This is where phobias and PTSD come into the picture. The veteran that freaks out when he hears gunfire even if he is safely sitting in his living room watching TV and not on the battle field. A surge of anxiety will still arise, based on past conditioning.
It is impossible to not take psychology into consideration with this question.

BosM's avatar

Emotional intelligence has some application to your question. The answer it that it has more to do with the human brain being wired to respond emotionally first. From The Emotional Intelligence Quick Book: Travis Bradberry and Jean Greaves I think the following helps to explain why emotions can override rational thought:

“We have a choice in how we respond to emotions. Each of us takes in information from the world around us through the five senses. Everything we see, smell, hear, taste and touch travels through the body in the form of electrical signals. These signals pass from cell to cell until they reach their ultimate destination, the brain. Our sensations enter the brain in one place at the back near the spinal cord. Complex, rational thinking happens on the opposite side of the brain at the front. When the electric signals enter your brain, they must travel all the way across it before you can have your first logical thought about the event.” ... “Signals passing through the limbic system create an emotional reaction to events before they reach the front of the brain” where rational thought occurs.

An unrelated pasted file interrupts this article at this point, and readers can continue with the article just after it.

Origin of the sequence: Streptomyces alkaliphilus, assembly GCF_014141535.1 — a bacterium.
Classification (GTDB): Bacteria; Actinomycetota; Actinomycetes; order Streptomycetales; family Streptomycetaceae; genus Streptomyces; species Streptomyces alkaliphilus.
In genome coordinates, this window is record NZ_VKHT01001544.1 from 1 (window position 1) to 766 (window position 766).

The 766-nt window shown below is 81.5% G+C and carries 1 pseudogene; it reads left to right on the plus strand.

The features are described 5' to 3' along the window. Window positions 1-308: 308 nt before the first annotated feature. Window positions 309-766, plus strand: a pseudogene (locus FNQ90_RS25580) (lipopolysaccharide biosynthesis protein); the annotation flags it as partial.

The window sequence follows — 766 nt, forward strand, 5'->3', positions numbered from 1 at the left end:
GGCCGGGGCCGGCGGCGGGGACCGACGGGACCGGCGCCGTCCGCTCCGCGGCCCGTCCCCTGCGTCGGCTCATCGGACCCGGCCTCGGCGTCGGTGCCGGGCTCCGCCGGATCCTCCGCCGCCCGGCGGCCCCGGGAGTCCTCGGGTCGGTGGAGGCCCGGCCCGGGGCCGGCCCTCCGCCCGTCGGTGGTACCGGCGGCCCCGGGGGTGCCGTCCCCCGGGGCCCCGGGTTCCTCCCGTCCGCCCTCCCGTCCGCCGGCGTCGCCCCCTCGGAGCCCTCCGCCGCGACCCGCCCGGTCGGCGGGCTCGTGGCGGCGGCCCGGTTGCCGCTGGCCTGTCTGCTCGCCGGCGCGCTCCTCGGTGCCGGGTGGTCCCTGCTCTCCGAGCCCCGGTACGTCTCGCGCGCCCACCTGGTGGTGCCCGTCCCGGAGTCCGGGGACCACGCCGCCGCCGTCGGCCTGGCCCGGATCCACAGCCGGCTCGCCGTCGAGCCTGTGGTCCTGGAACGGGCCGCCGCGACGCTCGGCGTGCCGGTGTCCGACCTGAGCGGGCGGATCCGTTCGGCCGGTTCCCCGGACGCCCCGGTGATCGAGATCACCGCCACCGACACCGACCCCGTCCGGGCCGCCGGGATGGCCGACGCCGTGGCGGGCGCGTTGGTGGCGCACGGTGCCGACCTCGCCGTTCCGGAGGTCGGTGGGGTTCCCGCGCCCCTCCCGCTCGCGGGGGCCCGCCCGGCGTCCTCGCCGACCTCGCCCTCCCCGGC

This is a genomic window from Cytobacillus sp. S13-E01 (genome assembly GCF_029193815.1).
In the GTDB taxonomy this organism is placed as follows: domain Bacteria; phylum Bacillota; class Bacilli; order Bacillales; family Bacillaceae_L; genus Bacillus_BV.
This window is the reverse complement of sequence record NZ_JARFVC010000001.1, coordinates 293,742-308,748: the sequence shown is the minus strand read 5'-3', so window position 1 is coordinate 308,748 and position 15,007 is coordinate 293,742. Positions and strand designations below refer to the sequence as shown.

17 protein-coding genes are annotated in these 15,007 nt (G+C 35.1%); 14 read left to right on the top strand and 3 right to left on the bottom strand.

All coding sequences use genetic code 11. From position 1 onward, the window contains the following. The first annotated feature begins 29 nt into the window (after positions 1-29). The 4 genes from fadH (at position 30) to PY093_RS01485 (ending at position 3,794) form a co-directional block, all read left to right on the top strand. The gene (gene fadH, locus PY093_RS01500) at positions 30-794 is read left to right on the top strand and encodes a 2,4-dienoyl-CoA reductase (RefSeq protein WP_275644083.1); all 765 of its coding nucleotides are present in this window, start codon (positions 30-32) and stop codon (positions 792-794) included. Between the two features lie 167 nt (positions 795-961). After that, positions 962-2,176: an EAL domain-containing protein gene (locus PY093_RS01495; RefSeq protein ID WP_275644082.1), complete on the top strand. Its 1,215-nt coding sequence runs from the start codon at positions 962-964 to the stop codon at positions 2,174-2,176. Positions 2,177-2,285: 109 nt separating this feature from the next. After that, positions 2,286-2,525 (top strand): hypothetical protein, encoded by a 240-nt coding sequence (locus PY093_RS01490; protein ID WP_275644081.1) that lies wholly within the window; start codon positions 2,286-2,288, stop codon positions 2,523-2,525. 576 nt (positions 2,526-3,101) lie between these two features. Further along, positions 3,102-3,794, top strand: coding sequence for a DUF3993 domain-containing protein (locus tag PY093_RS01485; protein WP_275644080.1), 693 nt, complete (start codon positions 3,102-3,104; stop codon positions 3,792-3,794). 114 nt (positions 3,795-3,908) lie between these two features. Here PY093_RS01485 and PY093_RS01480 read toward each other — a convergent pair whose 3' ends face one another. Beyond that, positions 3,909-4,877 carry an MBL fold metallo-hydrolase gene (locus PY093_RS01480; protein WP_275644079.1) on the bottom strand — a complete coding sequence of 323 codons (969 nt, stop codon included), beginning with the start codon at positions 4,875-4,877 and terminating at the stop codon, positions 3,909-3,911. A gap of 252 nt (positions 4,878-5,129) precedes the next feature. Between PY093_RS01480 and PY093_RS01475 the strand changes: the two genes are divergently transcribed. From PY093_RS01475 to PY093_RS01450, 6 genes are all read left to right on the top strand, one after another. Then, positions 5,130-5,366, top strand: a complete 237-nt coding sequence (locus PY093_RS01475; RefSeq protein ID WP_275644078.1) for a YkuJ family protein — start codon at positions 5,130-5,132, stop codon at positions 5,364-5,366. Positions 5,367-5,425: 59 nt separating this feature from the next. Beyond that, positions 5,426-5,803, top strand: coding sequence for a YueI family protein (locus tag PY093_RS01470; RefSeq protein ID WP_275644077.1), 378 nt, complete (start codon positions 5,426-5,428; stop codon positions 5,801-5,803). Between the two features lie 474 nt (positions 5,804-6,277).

Emotional Intelligence helps us strengthen the connection between the rational and emotional centers of the brain to balance emotional and rational thought in our response.

BhacSsylan's avatar

“This does make sense though, we evolved not looking at LCD screens so evolution never needed to fix this problem.”

We also didn’t evolve reading books, yet we don’t get eye strain as easily looking at books. What I’m saying is that evolution had little do with the LCD screen. It is, as @marinelife said, a byproduct, not an end product. Like this question: “But why would we tip more just because we are happier on an evolutionary perspective?” That is a nonsensical question in terms of evolution. Evolution doesn’t care about tips. Questioning our liking of fatty foods is one thing, because we had time to evolve in relation to fattening foods, and there are relatively simply, non-neurological answers to that question. But questioning complex interpersonal and psychological reactions in terms of evolution is either nonsensical, such as asking about tipping, or fiercely complicated, such as asking about the evolution of PTSD or phobias, which in many cases have highly cultural as well as evolutionary components.